Technical aspects

Inevitably, when one form of energy is converted into another by a transducer’s operation, some of it will simply be lost. Some transducers, however, are more efficient in this respect than others. Radio antennae, in optimal conditions, will conserve over 80 per cent of the radio frequency power it receives when it converts it into an electromagnetic field. Electrical motors, on the other hand, are usually considerably less efficient, generally losing more than half of the energy they receive during conversion. Amongst the least efficient of transducers are standard incandescent light bulbs, which frequently lose more than 90 per cent of the electrical energy they convert into light in the form of heat.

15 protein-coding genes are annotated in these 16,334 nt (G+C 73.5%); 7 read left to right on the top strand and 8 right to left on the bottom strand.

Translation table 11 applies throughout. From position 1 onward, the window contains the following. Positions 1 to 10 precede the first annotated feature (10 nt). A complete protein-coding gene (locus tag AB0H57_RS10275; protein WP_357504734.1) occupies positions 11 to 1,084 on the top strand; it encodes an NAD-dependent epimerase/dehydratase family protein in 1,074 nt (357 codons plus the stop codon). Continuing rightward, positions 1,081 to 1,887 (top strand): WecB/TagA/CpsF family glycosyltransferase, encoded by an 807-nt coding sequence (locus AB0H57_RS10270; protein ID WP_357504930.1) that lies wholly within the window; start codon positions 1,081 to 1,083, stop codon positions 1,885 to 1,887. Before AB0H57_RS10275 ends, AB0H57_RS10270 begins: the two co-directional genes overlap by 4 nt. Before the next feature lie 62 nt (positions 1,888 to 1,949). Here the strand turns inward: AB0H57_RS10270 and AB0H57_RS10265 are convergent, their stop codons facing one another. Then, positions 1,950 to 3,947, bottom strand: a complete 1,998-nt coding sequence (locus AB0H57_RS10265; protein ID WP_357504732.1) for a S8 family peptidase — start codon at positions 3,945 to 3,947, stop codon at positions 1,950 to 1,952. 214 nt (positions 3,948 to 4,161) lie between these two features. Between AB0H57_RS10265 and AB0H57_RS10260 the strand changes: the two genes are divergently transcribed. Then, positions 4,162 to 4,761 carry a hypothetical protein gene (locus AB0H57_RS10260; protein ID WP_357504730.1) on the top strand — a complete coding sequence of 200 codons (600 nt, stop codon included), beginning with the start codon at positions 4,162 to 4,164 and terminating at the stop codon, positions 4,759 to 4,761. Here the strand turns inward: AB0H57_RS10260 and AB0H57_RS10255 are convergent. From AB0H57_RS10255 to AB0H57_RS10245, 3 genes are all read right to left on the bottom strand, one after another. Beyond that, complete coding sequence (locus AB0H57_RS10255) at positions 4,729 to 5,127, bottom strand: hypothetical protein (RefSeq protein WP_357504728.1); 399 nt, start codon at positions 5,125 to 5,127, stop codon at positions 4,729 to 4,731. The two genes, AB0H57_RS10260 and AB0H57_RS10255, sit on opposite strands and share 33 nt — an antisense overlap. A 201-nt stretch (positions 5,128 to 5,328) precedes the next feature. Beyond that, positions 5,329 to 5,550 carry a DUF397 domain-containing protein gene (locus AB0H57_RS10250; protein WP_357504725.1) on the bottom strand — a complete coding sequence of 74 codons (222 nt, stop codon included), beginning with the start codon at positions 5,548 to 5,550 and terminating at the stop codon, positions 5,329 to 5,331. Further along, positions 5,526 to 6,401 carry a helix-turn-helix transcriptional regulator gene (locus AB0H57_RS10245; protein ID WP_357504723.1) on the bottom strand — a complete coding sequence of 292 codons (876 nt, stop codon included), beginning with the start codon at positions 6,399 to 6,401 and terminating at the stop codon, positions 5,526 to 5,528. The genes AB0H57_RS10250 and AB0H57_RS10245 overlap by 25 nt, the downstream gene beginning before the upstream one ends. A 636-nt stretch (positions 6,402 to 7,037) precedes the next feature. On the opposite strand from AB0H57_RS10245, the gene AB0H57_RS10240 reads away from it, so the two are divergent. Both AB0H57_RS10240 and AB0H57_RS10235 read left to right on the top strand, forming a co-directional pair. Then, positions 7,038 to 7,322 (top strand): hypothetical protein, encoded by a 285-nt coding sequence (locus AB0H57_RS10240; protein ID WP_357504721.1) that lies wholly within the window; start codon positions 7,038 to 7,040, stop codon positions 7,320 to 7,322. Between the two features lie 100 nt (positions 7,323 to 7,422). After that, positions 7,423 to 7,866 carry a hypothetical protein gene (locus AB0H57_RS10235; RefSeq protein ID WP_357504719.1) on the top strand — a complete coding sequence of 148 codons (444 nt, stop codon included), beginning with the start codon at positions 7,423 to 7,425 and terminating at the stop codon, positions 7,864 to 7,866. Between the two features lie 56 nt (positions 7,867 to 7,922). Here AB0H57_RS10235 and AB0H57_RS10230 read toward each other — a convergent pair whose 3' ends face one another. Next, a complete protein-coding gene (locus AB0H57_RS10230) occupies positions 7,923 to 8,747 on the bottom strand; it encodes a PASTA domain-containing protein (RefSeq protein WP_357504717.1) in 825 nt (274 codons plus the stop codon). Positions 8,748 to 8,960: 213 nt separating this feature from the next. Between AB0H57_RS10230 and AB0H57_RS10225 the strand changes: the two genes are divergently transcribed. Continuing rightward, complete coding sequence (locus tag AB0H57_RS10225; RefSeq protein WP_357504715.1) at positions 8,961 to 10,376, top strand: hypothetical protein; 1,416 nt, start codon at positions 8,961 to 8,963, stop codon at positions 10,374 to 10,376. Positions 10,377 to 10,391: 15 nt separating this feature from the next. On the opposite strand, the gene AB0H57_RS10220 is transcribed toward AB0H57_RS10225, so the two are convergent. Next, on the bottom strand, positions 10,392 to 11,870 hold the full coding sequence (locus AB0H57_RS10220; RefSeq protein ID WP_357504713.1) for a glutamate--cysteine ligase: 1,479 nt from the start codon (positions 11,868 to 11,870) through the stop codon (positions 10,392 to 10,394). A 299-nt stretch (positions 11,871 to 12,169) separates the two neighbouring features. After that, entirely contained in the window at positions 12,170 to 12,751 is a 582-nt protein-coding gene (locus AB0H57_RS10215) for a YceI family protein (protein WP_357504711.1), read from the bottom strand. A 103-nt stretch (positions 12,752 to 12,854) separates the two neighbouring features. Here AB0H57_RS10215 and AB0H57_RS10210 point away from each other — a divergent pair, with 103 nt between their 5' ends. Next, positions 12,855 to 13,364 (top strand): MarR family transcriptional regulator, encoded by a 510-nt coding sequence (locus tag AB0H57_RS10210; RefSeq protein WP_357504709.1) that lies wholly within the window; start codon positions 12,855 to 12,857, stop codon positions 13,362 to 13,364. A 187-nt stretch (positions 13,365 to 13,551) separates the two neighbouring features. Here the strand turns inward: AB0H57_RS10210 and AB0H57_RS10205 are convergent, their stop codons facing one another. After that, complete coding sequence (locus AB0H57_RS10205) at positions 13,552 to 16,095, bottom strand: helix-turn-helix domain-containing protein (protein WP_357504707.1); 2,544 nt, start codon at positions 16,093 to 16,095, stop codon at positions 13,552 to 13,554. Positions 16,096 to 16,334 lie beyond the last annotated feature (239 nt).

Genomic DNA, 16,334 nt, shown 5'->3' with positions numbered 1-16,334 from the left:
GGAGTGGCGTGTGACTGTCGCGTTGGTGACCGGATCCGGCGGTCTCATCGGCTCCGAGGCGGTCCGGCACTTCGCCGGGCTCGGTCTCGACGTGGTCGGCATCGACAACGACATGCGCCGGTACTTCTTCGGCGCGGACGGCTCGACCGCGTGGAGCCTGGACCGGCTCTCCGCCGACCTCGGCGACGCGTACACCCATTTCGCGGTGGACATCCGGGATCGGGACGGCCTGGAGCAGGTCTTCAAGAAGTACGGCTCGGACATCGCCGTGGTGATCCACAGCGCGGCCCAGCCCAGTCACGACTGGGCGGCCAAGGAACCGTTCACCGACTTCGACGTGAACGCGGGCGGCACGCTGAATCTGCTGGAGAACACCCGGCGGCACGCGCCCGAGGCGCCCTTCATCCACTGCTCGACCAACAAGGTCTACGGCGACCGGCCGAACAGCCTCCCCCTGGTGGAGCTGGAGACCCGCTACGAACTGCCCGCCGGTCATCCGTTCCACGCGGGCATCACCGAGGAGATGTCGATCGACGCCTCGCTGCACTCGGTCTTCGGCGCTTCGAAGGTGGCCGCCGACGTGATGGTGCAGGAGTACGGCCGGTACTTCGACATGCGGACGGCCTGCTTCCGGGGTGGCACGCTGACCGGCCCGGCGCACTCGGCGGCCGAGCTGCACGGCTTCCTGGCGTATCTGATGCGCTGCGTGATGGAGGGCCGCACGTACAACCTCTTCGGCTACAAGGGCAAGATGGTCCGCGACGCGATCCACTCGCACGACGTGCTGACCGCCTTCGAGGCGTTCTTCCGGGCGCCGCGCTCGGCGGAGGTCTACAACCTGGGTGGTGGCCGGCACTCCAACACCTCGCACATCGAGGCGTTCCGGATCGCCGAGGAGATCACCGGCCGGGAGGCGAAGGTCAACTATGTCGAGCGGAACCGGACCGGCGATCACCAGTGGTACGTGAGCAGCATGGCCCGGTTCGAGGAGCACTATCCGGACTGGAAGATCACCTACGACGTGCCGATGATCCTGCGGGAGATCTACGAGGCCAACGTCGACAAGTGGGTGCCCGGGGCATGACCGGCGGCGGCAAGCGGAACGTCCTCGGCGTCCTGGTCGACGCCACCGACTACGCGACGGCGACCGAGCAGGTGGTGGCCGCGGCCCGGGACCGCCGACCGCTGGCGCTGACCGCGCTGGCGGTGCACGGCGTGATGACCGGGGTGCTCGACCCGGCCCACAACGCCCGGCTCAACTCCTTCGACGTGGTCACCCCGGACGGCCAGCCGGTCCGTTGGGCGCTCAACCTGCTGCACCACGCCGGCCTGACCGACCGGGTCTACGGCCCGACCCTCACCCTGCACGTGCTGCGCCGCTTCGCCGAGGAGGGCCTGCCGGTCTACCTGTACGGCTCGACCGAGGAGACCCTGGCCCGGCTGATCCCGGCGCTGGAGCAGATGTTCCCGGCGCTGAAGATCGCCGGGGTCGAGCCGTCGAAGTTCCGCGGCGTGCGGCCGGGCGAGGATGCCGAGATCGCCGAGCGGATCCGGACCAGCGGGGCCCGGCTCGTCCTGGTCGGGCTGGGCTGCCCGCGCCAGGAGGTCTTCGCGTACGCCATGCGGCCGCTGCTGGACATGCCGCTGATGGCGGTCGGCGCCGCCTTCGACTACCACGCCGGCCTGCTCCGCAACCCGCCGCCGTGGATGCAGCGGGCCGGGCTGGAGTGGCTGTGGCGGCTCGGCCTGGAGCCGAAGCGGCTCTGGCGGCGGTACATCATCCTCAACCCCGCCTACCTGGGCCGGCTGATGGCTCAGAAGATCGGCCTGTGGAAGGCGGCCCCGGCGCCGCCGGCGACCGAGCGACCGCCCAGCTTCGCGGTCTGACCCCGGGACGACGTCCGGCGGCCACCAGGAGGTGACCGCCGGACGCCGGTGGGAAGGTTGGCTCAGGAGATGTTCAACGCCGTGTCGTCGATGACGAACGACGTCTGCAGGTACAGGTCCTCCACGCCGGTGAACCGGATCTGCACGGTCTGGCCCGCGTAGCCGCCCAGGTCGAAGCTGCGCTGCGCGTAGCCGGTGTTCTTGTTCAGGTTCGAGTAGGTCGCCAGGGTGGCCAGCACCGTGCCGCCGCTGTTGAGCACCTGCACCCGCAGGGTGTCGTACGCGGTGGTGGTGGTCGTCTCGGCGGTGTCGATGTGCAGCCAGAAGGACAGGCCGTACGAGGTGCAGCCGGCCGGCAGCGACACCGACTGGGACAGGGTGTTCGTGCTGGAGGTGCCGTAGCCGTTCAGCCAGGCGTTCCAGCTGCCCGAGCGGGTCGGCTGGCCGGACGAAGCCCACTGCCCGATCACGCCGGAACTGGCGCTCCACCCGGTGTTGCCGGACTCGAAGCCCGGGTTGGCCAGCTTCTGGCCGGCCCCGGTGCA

There are now literally hundreds of different types of transducer. Electroacoustic, transducers, for example, either convert electrical signals into acoustic power, or acoustic power into electrical signals (e.g., the hydrophone, a device capable of picking up acoustic energy passing through water and converting it into electrical signals – an invaluable instrument in submarine sound detection). Piezoelectric transducers convert electrical voltages into motion or physical strain onto electrical signals via an integral piezoelectric element. They are typically used in strain gauges, piezoelectric vibration sensors and accelerometers. One of the most widely used types of transducer is the electromagnetic transducer, examples of which are the Hall-effect magnetic transducer (which coverts magnetic fields into electrical signals), the inductance transducer, and saturable reactors.